A few days ago I worked on three small collages using similar shapes and colors but different compositions. The colors and layers were subtle and a keen observer pointed out that they just weren’t translating well on the computer screen. I agreed, but thought it might have more to do with the actual pieces, not only the viewing medium. My husband saw them potentially framed as is, and hung as a series of three. Since it is doubtful that I will frame any of my explorations, I wasn’t interested in going that route.
Hoping to pack more punch, I reduced the white borders around the images by half. Mounted on three different colors of paper and glued to a larger surface the variations still needed some connective fiber. I lugged out my sewing machine and stitched over drawn lines that are meant to unify and energize the sleepy little pieces. Since the format of all the collages basically leaned toward using rectangles, I decided the less static and more dynamic diagonal needed to make an appearance.
The watercolor paper on which the collages are mounted is a lighter weight, less expensive material than I am accustomed to using. It did respond to the sewing and bend more easily, but also dented a bit as I maneuvered it on the sewing machine. A few more metallic gold dots to punctuate the lines (and also hide the reverse stitching which isn’t perfect) and I am basically satisfied that the variations now have a bit more visual interest. Most of my work of late has had some reference to real life. Although I have done many totally non-objective pieces in the past, these were the first that I have done recently that weren’t substrate exercises from Bee Shay’s book “Collage Lab.”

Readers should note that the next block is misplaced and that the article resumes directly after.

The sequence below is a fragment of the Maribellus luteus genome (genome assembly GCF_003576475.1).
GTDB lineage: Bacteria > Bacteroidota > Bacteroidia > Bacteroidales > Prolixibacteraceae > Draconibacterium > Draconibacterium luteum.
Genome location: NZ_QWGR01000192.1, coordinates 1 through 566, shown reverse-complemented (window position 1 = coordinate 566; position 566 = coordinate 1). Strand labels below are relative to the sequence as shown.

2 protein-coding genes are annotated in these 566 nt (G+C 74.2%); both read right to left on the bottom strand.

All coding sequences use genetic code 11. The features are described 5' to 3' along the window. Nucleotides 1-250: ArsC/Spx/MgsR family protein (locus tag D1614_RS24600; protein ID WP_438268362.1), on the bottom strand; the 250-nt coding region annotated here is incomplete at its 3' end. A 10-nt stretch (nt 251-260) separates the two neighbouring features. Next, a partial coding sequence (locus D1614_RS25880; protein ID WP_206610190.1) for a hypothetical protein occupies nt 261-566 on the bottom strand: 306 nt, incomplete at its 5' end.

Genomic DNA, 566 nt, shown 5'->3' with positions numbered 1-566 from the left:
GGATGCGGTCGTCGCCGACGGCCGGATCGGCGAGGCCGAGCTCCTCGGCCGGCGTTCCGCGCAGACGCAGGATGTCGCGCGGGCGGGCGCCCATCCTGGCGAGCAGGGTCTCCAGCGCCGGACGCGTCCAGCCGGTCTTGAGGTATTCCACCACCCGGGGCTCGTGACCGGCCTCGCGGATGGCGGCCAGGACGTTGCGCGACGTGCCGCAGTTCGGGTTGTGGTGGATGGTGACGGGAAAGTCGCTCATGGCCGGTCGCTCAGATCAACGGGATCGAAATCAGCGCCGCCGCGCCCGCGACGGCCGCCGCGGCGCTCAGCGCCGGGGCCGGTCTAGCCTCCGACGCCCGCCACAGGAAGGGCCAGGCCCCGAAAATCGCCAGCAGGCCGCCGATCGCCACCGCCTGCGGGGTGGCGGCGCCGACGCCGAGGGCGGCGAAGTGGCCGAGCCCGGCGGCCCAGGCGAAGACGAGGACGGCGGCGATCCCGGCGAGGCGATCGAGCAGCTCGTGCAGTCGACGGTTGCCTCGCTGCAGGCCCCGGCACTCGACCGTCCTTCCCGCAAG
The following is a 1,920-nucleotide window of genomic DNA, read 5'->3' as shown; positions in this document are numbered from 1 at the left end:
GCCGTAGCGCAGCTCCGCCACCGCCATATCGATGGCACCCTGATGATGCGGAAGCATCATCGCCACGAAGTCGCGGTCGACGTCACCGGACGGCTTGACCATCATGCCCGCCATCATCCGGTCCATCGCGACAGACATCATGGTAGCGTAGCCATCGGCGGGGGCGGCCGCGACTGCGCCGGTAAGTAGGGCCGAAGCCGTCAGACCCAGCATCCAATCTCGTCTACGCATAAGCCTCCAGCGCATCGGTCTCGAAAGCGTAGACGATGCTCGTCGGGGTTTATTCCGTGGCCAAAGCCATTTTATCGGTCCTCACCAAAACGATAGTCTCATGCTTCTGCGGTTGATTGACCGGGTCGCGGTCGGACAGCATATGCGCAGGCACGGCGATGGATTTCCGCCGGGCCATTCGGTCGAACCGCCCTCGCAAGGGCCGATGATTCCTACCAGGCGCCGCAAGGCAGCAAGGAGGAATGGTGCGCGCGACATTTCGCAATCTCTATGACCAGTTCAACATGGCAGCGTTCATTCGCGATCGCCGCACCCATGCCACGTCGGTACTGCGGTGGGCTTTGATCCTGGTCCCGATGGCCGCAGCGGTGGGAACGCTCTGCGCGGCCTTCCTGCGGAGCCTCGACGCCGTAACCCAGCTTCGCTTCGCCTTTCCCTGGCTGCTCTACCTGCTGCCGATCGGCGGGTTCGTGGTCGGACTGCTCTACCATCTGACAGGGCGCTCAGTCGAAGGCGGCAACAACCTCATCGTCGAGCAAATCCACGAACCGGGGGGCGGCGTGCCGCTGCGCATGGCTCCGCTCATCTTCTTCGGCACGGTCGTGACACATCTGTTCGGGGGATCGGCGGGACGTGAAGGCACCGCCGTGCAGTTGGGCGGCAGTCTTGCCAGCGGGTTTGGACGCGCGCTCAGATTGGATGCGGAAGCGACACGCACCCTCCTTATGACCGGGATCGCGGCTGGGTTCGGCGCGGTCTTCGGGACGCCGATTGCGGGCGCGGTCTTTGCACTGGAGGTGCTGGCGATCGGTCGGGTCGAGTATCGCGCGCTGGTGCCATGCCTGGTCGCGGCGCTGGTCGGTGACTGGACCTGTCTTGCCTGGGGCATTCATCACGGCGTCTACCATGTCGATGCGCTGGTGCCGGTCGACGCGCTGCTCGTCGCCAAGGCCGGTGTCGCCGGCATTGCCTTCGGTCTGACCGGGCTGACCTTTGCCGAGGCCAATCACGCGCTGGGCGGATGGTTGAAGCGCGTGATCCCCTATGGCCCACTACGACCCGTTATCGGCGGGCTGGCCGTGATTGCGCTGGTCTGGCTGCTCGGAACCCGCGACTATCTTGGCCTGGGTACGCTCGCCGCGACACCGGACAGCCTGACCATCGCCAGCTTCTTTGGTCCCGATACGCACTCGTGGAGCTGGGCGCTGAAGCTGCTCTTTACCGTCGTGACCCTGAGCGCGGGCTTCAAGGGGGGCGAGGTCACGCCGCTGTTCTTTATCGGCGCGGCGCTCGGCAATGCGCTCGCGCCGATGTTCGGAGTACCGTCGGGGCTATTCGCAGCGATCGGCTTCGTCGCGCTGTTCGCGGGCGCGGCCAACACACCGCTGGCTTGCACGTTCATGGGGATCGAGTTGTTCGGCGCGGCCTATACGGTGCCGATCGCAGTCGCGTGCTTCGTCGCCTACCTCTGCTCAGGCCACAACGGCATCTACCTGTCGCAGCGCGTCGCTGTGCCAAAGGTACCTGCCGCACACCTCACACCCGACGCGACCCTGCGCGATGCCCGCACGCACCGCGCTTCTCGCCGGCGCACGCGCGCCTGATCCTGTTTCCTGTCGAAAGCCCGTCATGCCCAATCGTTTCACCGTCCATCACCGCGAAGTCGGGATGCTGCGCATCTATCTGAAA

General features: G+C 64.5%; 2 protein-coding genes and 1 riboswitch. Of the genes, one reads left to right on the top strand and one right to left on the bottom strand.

The guilt I felt because it was a lovely weather day here and I still chose to stay indoors to work on art instead of taking Bella for another walk to the park didn’t last long once I got into my project. Hopefully the spring storm headed up the East coast will not involve us tomorrow night. I promised Bella we would make up for our lost walk before long. An early morning trip to Wegman’s provided me with the opportunity to buy two nice $6 take-out meals: an entrée and two sides for each dinner. Cooking cuts into art production and art production cuts into dog walking. Everything is connected. Hopefully my variation collages are better connected now, too.